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Maddon gives acea chance to step up
Scott Kazmir rewards the confidence with a stellar performance.
By EDUARDO A. ENCINA
Published September 11, 2007
Scott Kazmir, who has saved his best for Boston in his career, struck out 10 Red Sox batters in seven shutout innings, setting the stage for a 1-0 Rays win.
BOSTON - For all that has been made of Scott Kazmir's pitch count - about how limiting the 23-year-old lefty's pitches is based on preserving his arm to one day pitch in October - Rays manager Joe Maddon let his young ace loose Monday night as if it were the playoffs.
Kazmir, who has saved his best for Boston in his career, struck out 10 Red Sox batters in seven shutout innings, setting the stage for a 1-0 Rays win.
Not only did Kazmir's effort give the Rays (61-83) their 13th win in 17 games, it marked the first time they've won back-to-back games at Fenway Park (they won the finale of a three-game series Aug.22) since July 23-24, 2002. And it was the first time the Red Sox have lost a 1-0 game at home since Sept.2, 2001, when Yankees pitcher Mike Mussina was one out from a perfect game.
But it was the words Maddon gave Kazmir during a seventh-inning mound visit that showed just how confident the Rays are these days. Although 25 games separate the teams in the AL East, Maddon walked to the mound with two on and one out and yelled something few Rays managers have into his pitcher's ear over a raucous sellout crowd of 36,907.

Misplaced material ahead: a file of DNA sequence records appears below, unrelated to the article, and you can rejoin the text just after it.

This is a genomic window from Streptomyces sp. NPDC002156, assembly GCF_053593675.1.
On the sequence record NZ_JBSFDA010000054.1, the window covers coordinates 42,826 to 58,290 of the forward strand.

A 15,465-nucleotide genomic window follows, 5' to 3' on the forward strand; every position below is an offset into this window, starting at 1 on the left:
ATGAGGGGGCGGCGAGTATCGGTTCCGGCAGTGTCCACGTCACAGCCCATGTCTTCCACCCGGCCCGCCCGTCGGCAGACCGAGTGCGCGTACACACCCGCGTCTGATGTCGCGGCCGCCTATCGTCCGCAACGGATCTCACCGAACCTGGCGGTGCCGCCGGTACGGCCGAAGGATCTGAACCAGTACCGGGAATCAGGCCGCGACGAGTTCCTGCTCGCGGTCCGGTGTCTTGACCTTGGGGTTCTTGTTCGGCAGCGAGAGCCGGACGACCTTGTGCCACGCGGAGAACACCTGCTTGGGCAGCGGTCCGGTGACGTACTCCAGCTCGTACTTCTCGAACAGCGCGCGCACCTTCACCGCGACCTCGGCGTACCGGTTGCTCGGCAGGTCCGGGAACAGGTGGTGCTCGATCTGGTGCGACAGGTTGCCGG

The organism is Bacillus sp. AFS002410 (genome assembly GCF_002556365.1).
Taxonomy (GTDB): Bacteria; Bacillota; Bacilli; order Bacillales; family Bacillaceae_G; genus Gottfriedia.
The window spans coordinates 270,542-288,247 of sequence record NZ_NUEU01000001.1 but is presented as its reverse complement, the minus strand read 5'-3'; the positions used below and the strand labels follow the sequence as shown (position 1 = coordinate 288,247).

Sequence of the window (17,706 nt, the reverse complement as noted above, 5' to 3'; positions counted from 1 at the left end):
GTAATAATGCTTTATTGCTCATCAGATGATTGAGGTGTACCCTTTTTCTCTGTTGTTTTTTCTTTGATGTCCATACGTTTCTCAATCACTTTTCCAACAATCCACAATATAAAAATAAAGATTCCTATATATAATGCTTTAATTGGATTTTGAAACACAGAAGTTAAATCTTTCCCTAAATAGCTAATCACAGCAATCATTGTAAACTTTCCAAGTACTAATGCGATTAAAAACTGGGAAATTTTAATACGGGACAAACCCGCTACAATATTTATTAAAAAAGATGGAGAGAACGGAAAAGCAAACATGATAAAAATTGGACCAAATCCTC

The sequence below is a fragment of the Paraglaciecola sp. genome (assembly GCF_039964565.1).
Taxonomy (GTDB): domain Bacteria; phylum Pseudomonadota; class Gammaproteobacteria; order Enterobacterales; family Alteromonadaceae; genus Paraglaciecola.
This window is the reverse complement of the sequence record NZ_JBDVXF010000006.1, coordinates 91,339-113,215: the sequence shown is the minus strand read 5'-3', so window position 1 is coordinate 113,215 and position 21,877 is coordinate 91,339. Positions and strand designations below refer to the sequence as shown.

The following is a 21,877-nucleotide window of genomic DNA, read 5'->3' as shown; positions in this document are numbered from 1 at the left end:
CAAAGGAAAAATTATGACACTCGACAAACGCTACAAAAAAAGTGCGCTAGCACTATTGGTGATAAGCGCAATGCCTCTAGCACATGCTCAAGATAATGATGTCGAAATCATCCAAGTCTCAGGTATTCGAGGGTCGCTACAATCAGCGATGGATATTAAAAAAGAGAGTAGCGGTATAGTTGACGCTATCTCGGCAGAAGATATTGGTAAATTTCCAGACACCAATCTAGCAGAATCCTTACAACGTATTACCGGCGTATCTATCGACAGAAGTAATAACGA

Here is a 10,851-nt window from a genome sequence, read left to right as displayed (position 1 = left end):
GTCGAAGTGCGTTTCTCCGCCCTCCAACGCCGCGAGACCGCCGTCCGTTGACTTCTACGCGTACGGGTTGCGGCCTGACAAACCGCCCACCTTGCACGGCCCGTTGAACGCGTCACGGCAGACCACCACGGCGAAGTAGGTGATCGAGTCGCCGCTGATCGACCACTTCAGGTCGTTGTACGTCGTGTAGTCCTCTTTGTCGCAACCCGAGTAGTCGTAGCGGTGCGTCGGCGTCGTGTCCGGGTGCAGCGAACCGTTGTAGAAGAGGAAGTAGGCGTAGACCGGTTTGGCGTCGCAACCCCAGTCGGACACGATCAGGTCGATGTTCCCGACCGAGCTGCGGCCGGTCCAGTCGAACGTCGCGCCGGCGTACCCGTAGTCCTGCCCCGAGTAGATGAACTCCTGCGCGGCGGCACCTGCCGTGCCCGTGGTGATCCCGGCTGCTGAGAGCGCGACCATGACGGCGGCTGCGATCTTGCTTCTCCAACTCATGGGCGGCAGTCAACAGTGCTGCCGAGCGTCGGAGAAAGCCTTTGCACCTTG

"Based on the whole vibe of the night, I wanted him to get used to pitching in these situations," Maddon said. "When I went out to the mound, I said, 'This is not a normal game. This is a playoff game.'"
Most of the times Maddon has come to the mound late in the game, it has been to take Kazmir out. He hasn't thrown more than 110 pitches in any of his past nine starts. So Maddon's challenging words were a welcome change.
"It jacked me up," Kazmir said. "It really did. I was going on adrenaline to begin with. That gave me a little bit extra."
Kazmir went on to strike out Jacoby Ellsbury, making the rookie look foolish on a slider, then induced Joey Cora into a forceout at third to end the inning and his outing. Kazmir threw a season-high 118 pitches, his most since he threw 120 in a 3-0 shutout win over the Red Sox at Tropicana Field on July 3, 2006.
"Kaz likes the big moment," Maddon said. "You come to Fenway and you're playing against the Red Sox, that brings out the best in Kaz. Always."
After Dan Wheeler struck out Dustin Pedroia and Mike Lowell in the eighth, closer Al Reyes pitched a perfect ninth. And suddenly this wasn't the same Rays team that entered having lost 36 of 44 at Fenway dating to 2003.
"I think we've always had the confidence," Kazmir said. "Now we're kind of developed a little bit more. We're young guys, and we're going to get better as time goes on, and we're showing it now. It just shows that we're taking that step to being a winning ballclub."
Kazmir held the Red Sox - playing without ailing slugger Manny Ramirez and with David Ortiz limited to a pinch-hitting role - to five hits, and only twice did a baserunner reach second against him. Kazmir (12-8), now with 209 strikeouts, is 6-4 with a 2.62 ERA for his career against Boston. He had his fourth 10-strikeout game of the season. And of the 25 times a Rays pitcher has thrown double-digits strikeouts, Kazmir has 12.
"It was a lot of fun watching our pitchers shut them down and winning a close ballgame," said Greg Norton, who scored in the fifth.